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Non-Homologous DNA End-Joining

Known as: DNA End-Joining, Non-Homologous, End-Joining, Non-Homologous DNA, Non-Homologous End Joining 
Non-homologous DNA end joining (NHEJ) can only repair double-strand breaks in which two DNA ends are rejoined by DNA ligase at regions of little or… Expand
National Institutes of Health

Papers overview

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Review
2017
Review
2017
DNA double-strand breaks (DSBs) are the most dangerous type of DNA damage because they can result in the loss of large… Expand
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Review
2017
Review
2017
A DNA double-strand break (DSB) is considered to be a critical DNA lesion because its misrepair can cause severe mutations, such… Expand
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Review
2017
Review
2017
Genome editing promises giant leaps forward in advancing biotechnology, agriculture, and basic research. The process relies on… Expand
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Review
2017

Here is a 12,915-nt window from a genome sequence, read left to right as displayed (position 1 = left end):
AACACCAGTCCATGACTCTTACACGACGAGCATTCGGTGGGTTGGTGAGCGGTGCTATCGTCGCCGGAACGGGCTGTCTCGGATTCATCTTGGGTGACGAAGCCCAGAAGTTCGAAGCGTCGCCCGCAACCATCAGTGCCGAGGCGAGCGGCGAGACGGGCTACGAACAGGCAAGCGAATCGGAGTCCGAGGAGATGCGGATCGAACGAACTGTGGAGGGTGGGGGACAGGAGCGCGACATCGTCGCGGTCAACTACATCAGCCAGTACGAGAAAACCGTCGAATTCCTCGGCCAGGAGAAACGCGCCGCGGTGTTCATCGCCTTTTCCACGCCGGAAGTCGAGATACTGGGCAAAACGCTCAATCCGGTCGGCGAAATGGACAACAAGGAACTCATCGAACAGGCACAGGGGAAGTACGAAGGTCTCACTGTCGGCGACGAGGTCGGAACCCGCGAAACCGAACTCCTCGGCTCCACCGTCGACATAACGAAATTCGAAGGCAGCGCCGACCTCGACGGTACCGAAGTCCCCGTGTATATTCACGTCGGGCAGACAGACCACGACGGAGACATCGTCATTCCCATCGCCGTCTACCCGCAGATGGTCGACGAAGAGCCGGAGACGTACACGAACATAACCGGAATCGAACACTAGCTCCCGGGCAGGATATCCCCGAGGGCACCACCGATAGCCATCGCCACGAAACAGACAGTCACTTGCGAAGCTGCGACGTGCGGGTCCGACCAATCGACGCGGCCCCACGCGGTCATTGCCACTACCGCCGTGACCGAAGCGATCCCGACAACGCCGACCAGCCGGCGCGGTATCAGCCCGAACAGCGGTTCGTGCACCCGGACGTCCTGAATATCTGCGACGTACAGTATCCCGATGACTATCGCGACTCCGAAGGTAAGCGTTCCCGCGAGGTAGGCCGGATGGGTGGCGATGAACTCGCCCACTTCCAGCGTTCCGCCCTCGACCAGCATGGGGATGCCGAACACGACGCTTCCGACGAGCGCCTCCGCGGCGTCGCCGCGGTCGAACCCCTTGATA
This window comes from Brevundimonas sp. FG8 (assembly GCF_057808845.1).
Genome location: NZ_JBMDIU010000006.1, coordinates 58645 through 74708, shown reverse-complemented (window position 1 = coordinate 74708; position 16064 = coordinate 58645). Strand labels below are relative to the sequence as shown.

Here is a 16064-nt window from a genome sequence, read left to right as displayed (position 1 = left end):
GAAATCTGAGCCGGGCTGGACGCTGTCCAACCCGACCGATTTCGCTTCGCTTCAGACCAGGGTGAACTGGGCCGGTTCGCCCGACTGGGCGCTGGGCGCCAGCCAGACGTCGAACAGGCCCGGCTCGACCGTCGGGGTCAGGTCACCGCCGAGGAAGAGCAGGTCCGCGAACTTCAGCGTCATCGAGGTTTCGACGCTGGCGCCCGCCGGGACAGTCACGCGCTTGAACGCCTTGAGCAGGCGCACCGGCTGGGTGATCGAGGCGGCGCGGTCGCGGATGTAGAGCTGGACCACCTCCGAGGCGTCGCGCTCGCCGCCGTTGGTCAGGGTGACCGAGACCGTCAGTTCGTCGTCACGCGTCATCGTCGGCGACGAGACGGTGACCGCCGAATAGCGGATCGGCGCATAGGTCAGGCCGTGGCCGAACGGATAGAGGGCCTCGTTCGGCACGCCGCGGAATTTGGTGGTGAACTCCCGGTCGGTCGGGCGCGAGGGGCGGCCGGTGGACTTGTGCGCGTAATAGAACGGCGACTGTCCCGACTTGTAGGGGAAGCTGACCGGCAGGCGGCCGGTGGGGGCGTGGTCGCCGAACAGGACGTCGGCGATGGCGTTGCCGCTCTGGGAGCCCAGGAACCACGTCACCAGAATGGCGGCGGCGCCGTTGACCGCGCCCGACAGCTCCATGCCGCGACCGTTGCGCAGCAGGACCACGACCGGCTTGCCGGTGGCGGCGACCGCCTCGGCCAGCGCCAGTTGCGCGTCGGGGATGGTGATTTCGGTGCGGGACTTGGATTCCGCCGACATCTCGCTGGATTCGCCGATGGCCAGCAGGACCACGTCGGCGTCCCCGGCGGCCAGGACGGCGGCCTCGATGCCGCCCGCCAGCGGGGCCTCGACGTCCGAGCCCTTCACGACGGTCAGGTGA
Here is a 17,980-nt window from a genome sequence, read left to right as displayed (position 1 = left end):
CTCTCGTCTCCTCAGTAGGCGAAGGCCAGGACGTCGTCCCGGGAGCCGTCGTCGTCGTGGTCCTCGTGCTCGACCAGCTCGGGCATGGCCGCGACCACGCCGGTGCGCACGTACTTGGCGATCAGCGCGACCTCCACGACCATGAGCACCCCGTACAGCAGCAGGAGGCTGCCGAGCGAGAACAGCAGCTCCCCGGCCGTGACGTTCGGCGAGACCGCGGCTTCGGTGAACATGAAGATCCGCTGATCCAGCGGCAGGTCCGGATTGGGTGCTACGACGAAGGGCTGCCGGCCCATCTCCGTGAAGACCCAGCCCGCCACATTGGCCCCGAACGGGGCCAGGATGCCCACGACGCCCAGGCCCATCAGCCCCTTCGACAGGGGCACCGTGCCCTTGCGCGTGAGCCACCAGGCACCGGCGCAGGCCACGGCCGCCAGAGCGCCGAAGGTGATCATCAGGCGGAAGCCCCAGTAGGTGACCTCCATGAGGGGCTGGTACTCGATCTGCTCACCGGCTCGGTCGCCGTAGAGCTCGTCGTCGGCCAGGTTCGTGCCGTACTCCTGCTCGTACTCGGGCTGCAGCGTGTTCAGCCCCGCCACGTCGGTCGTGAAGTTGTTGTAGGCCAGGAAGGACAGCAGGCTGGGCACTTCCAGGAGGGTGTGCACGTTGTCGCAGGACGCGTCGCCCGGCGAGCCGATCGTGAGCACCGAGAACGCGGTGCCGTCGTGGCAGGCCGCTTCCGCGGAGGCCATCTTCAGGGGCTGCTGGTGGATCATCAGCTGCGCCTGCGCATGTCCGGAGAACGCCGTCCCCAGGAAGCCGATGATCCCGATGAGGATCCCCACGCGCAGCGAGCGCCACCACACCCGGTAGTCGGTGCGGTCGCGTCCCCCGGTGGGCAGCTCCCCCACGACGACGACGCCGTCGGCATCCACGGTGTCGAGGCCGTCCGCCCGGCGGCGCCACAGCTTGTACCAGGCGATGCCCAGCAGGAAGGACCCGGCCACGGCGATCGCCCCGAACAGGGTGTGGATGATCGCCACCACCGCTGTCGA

Review
2017
With its variety of applications, the CRISPR/Cas9 genome editing technology has been rapidly evolving in the last few years. In… Expand
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Review
2017
Review
2017
Targeted genome editing has become a powerful genetic tool for studying gene function or for modifying genomes by correcting… Expand
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Review
2017
Review
2017
The emergence of sequence-specific nucleases that enable genome editing is revolutionizing basic and applied biology. Since the… Expand
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Review
2017
Review
2017
The global agricultural landscape regarding the commercial cultivation of genetically modified (GM) crops is mosaic. Meanwhile, a… Expand
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Review
2010
Review
2010
Double-strand DNA breaks are common events in eukaryotic cells, and there are two major pathways for repairing them: homologous… Expand
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Review
2003
Review
2003
Non-homologous DNA end-joining (NHEJ) — the main pathway for repairing double-stranded DNA breaks — functions throughout the cell… Expand
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Highly Cited
1998
Highly Cited
1998
Eukaryotic cells repair DNA double-strand breaks (DSBs) by at least two pathways, homologous recombination (HR) and non… Expand
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